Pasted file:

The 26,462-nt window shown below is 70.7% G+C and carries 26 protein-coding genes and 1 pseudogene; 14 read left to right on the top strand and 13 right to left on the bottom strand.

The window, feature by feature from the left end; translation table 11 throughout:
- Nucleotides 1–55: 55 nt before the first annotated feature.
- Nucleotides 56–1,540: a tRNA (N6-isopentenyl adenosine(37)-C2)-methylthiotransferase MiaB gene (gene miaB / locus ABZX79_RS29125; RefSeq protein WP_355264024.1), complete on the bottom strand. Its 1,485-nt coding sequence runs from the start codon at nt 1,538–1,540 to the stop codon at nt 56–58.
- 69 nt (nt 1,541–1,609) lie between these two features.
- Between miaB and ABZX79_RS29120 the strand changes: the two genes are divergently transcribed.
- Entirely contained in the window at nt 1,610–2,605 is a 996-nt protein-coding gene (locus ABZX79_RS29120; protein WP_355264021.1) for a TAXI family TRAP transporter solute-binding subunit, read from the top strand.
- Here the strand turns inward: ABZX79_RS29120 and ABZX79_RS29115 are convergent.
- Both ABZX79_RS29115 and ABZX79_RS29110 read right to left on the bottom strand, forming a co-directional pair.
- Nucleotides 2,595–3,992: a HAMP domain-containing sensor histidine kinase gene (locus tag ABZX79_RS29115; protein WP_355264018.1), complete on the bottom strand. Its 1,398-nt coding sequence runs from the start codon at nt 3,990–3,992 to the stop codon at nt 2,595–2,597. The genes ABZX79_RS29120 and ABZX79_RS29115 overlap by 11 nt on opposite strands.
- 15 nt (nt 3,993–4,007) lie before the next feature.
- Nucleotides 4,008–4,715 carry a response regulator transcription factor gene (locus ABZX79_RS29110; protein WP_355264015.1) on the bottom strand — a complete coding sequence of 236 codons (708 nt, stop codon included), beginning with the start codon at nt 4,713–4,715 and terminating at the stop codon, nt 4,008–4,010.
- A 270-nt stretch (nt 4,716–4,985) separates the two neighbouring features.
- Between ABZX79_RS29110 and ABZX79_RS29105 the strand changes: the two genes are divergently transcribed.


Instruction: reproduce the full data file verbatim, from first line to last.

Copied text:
The 26,462-nt window shown below is 70.7% G+C and carries 26 protein-coding genes and 1 pseudogene; 14 read left to right on the top strand and 13 right to left on the bottom strand.

The window, feature by feature from the left end; translation table 11 throughout:
- Nucleotides 1–55: 55 nt before the first annotated feature.
- Nucleotides 56–1,540: a tRNA (N6-isopentenyl adenosine(37)-C2)-methylthiotransferase MiaB gene (gene miaB / locus ABZX79_RS29125; RefSeq protein WP_355264024.1), complete on the bottom strand. Its 1,485-nt coding sequence runs from the start codon at nt 1,538–1,540 to the stop codon at nt 56–58.
- 69 nt (nt 1,541–1,609) lie between these two features.
- Between miaB and ABZX79_RS29120 the strand changes: the two genes are divergently transcribed.
- Entirely contained in the window at nt 1,610–2,605 is a 996-nt protein-coding gene (locus ABZX79_RS29120; protein WP_355264021.1) for a TAXI family TRAP transporter solute-binding subunit, read from the top strand.
- Here the strand turns inward: ABZX79_RS29120 and ABZX79_RS29115 are convergent.
- Both ABZX79_RS29115 and ABZX79_RS29110 read right to left on the bottom strand, forming a co-directional pair.
- Nucleotides 2,595–3,992: a HAMP domain-containing sensor histidine kinase gene (locus tag ABZX79_RS29115; protein WP_355264018.1), complete on the bottom strand. Its 1,398-nt coding sequence runs from the start codon at nt 3,990–3,992 to the stop codon at nt 2,595–2,597. The genes ABZX79_RS29120 and ABZX79_RS29115 overlap by 11 nt on opposite strands.
- 15 nt (nt 3,993–4,007) lie before the next feature.
- Nucleotides 4,008–4,715 carry a response regulator transcription factor gene (locus ABZX79_RS29110; protein WP_355264015.1) on the bottom strand — a complete coding sequence of 236 codons (708 nt, stop codon included), beginning with the start codon at nt 4,713–4,715 and terminating at the stop codon, nt 4,008–4,010.
- A 270-nt stretch (nt 4,716–4,985) separates the two neighbouring features.
- Between ABZX79_RS29110 and ABZX79_RS29105 the strand changes: the two genes are divergently transcribed.